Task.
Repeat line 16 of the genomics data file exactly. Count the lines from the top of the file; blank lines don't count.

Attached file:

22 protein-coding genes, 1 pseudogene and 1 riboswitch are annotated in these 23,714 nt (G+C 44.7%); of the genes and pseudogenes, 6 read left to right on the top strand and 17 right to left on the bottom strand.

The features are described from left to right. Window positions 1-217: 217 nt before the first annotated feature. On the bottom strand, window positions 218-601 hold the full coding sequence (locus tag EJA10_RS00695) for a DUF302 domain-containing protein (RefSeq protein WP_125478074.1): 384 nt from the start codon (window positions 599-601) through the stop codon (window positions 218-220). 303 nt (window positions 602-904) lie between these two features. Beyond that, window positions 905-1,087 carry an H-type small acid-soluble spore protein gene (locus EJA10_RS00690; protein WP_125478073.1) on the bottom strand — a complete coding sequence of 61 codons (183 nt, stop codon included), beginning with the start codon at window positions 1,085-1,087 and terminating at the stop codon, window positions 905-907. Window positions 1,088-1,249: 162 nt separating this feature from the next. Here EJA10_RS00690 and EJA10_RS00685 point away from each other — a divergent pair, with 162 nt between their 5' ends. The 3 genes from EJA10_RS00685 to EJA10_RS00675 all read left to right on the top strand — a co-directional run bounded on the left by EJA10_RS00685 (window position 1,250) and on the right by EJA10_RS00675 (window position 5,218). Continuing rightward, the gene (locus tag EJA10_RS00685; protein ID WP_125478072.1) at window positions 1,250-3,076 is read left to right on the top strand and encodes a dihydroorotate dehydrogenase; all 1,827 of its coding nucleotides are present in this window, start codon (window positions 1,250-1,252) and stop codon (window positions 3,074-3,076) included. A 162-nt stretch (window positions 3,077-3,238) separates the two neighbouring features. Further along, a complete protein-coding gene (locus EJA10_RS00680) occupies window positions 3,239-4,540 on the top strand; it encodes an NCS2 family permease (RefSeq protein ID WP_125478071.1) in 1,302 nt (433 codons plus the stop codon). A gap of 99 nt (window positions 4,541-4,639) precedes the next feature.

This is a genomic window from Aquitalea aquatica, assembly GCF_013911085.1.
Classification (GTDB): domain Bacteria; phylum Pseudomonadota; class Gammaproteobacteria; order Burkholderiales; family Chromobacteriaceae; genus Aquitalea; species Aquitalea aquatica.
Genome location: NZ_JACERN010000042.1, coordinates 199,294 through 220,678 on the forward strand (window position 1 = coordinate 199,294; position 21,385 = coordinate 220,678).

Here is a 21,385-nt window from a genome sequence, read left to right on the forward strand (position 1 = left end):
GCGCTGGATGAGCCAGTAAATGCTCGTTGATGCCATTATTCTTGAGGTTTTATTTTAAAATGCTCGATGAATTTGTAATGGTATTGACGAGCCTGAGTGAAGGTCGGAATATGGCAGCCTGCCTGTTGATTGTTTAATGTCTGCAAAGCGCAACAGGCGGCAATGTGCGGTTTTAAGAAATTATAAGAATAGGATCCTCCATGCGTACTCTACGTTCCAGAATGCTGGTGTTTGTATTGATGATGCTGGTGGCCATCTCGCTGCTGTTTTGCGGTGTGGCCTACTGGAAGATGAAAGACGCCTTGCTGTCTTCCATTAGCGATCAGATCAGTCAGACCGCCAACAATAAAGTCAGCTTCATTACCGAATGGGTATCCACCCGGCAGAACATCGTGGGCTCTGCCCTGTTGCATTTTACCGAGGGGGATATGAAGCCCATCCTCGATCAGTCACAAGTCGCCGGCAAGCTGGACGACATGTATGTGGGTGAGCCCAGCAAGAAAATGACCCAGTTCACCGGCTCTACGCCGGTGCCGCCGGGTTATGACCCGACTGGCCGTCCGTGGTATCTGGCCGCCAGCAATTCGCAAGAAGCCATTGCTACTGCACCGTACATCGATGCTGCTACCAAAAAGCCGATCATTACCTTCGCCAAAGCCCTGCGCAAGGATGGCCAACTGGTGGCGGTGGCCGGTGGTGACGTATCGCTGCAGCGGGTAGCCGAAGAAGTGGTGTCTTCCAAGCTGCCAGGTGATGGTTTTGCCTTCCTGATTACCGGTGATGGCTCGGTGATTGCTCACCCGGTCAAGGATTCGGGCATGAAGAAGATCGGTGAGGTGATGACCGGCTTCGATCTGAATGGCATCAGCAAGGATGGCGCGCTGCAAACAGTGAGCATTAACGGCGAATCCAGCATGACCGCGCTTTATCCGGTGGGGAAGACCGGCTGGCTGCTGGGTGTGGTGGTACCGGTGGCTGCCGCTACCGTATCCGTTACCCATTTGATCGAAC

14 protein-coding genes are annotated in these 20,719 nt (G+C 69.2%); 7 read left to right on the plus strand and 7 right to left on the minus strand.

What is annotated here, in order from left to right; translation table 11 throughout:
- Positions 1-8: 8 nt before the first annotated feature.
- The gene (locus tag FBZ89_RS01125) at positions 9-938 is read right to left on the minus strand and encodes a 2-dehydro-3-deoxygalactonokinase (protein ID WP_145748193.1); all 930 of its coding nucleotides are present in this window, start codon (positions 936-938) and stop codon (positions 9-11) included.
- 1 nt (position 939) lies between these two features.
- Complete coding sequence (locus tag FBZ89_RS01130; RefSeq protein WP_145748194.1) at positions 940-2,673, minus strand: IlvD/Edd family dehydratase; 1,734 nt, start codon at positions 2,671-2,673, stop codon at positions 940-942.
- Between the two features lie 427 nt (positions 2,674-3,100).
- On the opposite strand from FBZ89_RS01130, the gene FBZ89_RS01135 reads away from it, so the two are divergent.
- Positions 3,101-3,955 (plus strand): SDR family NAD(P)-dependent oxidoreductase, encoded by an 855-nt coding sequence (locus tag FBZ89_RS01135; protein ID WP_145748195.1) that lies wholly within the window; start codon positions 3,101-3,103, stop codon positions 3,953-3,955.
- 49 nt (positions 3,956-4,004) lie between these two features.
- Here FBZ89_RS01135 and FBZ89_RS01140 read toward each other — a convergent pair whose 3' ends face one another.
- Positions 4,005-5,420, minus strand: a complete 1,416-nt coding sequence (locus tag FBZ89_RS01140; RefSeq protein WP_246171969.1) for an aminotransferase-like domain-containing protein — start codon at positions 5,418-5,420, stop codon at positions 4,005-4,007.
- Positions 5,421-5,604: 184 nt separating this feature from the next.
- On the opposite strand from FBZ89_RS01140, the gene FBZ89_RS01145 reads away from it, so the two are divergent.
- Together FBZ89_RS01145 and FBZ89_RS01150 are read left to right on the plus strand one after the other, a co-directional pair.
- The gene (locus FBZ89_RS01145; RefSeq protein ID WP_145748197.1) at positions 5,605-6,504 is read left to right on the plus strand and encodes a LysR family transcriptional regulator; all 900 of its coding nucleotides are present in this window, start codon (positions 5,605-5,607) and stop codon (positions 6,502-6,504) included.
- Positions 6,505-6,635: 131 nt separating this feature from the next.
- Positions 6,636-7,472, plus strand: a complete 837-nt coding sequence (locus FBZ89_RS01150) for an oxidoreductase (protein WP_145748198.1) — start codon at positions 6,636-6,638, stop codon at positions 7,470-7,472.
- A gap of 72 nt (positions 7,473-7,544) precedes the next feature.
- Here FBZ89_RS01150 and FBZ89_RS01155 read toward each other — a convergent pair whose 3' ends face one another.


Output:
- Positions 3,101-3,955 (plus strand): SDR family NAD(P)-dependent oxidoreductase, encoded by an 855-nt coding sequence (locus tag FBZ89_RS01135; protein ID WP_145748195.1) that lies wholly within the window; start codon positions 3,101-3,103, stop codon positions 3,953-3,955.